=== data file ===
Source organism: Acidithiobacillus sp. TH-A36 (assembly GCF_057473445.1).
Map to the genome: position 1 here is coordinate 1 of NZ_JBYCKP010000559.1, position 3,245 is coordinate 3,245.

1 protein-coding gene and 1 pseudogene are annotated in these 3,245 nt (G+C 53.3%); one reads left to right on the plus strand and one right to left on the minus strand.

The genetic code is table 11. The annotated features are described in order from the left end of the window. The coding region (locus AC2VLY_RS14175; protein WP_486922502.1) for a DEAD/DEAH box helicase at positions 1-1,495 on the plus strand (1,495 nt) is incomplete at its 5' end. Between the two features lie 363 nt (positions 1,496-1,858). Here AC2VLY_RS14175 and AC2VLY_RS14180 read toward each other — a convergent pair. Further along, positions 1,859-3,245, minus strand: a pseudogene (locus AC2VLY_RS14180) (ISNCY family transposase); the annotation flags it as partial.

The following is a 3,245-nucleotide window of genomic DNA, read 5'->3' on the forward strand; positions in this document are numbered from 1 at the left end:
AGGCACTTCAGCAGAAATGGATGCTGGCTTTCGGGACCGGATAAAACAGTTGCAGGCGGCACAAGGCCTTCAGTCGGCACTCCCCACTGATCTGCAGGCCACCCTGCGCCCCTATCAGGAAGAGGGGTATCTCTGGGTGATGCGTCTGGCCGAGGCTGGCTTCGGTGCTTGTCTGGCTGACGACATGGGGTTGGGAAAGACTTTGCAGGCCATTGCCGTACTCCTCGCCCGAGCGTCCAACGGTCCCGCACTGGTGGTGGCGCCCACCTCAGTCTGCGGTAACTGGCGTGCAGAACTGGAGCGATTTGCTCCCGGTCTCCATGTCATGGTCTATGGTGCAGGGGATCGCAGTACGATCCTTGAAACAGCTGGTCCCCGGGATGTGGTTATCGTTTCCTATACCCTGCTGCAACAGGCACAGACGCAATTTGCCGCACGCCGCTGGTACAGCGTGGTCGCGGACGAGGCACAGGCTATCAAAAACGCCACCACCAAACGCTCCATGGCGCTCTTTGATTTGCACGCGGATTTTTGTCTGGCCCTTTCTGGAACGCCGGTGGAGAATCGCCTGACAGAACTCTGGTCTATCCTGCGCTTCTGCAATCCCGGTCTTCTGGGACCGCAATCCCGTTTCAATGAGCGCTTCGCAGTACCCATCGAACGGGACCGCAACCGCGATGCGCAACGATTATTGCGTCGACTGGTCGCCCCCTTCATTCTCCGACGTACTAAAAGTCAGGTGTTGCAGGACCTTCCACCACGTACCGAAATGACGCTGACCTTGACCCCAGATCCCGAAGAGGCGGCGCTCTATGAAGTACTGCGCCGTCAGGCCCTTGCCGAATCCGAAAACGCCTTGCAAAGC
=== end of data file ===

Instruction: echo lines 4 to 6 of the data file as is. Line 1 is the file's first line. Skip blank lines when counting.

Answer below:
The genetic code is table 11. The annotated features are described in order from the left end of the window. The coding region (locus AC2VLY_RS14175; protein WP_486922502.1) for a DEAD/DEAH box helicase at positions 1-1,495 on the plus strand (1,495 nt) is incomplete at its 5' end. Between the two features lie 363 nt (positions 1,496-1,858). Here AC2VLY_RS14175 and AC2VLY_RS14180 read toward each other — a convergent pair. Further along, positions 1,859-3,245, minus strand: a pseudogene (locus AC2VLY_RS14180) (ISNCY family transposase); the annotation flags it as partial.

The following is a 3,245-nucleotide window of genomic DNA, read 5'->3' on the forward strand; positions in this document are numbered from 1 at the left end:
AGGCACTTCAGCAGAAATGGATGCTGGCTTTCGGGACCGGATAAAACAGTTGCAGGCGGCACAAGGCCTTCAGTCGGCACTCCCCACTGATCTGCAGGCCACCCTGCGCCCCTATCAGGAAGAGGGGTATCTCTGGGTGATGCGTCTGGCCGAGGCTGGCTTCGGTGCTTGTCTGGCTGACGACATGGGGTTGGGAAAGACTTTGCAGGCCATTGCCGTACTCCTCGCCCGAGCGTCCAACGGTCCCGCACTGGTGGTGGCGCCCACCTCAGTCTGCGGTAACTGGCGTGCAGAACTGGAGCGATTTGCTCCCGGTCTCCATGTCATGGTCTATGGTGCAGGGGATCGCAGTACGATCCTTGAAACAGCTGGTCCCCGGGATGTGGTTATCGTTTCCTATACCCTGCTGCAACAGGCACAGACGCAATTTGCCGCACGCCGCTGGTACAGCGTGGTCGCGGACGAGGCACAGGCTATCAAAAACGCCACCACCAAACGCTCCATGGCGCTCTTTGATTTGCACGCGGATTTTTGTCTGGCCCTTTCTGGAACGCCGGTGGAGAATCGCCTGACAGAACTCTGGTCTATCCTGCGCTTCTGCAATCCCGGTCTTCTGGGACCGCAATCCCGTTTCAATGAGCGCTTCGCAGTACCCATCGAACGGGACCGCAACCGCGATGCGCAACGATTATTGCGTCGACTGGTCGCCCCCTTCATTCTCCGACGTACTAAAAGTCAGGTGTTGCAGGACCTTCCACCACGTACCGAAATGACGCTGACCTTGACCCCAGATCCCGAAGAGGCGGCGCTCTATGAAGTACTGCGCCGTCAGGCCCTTGCCGAATCCGAAAACGCCTTGCAAAGC